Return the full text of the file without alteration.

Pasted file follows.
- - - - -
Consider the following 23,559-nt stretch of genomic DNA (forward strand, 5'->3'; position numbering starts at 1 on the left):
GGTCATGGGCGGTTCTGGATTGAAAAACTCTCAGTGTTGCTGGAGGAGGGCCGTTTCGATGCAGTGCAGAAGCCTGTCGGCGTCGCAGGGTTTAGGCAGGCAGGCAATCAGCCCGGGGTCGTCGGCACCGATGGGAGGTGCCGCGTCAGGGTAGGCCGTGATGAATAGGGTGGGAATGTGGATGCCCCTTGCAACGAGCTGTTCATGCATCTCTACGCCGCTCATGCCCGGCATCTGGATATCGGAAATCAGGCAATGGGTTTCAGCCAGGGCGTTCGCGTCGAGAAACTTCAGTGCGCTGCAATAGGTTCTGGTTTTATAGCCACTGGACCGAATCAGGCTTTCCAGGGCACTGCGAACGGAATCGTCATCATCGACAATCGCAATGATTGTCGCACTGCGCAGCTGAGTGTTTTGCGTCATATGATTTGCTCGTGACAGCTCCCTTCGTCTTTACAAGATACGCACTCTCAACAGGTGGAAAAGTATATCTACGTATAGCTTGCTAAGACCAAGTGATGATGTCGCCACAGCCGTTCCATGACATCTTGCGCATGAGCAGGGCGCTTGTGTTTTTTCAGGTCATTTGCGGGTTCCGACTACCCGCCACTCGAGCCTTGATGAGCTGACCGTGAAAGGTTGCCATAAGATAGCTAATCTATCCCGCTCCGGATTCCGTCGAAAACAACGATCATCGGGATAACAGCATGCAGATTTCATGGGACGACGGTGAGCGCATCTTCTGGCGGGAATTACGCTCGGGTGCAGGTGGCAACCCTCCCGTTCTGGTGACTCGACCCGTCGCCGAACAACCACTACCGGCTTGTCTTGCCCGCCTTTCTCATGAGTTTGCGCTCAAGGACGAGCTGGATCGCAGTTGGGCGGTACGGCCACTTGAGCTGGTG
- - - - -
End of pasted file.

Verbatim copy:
Consider the following 23,559-nt stretch of genomic DNA (forward strand, 5'->3'; position numbering starts at 1 on the left):
GGTCATGGGCGGTTCTGGATTGAAAAACTCTCAGTGTTGCTGGAGGAGGGCCGTTTCGATGCAGTGCAGAAGCCTGTCGGCGTCGCAGGGTTTAGGCAGGCAGGCAATCAGCCCGGGGTCGTCGGCACCGATGGGAGGTGCCGCGTCAGGGTAGGCCGTGATGAATAGGGTGGGAATGTGGATGCCCCTTGCAACGAGCTGTTCATGCATCTCTACGCCGCTCATGCCCGGCATCTGGATATCGGAAATCAGGCAATGGGTTTCAGCCAGGGCGTTCGCGTCGAGAAACTTCAGTGCGCTGCAATAGGTTCTGGTTTTATAGCCACTGGACCGAATCAGGCTTTCCAGGGCACTGCGAACGGAATCGTCATCATCGACAATCGCAATGATTGTCGCACTGCGCAGCTGAGTGTTTTGCGTCATATGATTTGCTCGTGACAGCTCCCTTCGTCTTTACAAGATACGCACTCTCAACAGGTGGAAAAGTATATCTACGTATAGCTTGCTAAGACCAAGTGATGATGTCGCCACAGCCGTTCCATGACATCTTGCGCATGAGCAGGGCGCTTGTGTTTTTTCAGGTCATTTGCGGGTTCCGACTACCCGCCACTCGAGCCTTGATGAGCTGACCGTGAAAGGTTGCCATAAGATAGCTAATCTATCCCGCTCCGGATTCCGTCGAAAACAACGATCATCGGGATAACAGCATGCAGATTTCATGGGACGACGGTGAGCGCATCTTCTGGCGGGAATTACGCTCGGGTGCAGGTGGCAACCCTCCCGTTCTGGTGACTCGACCCGTCGCCGAACAACCACTACCGGCTTGTCTTGCCCGCCTTTCTCATGAGTTTGCGCTCAAGGACGAGCTGGATCGCAGTTGGGCGGTACGGCCACTTGAGCTGGTG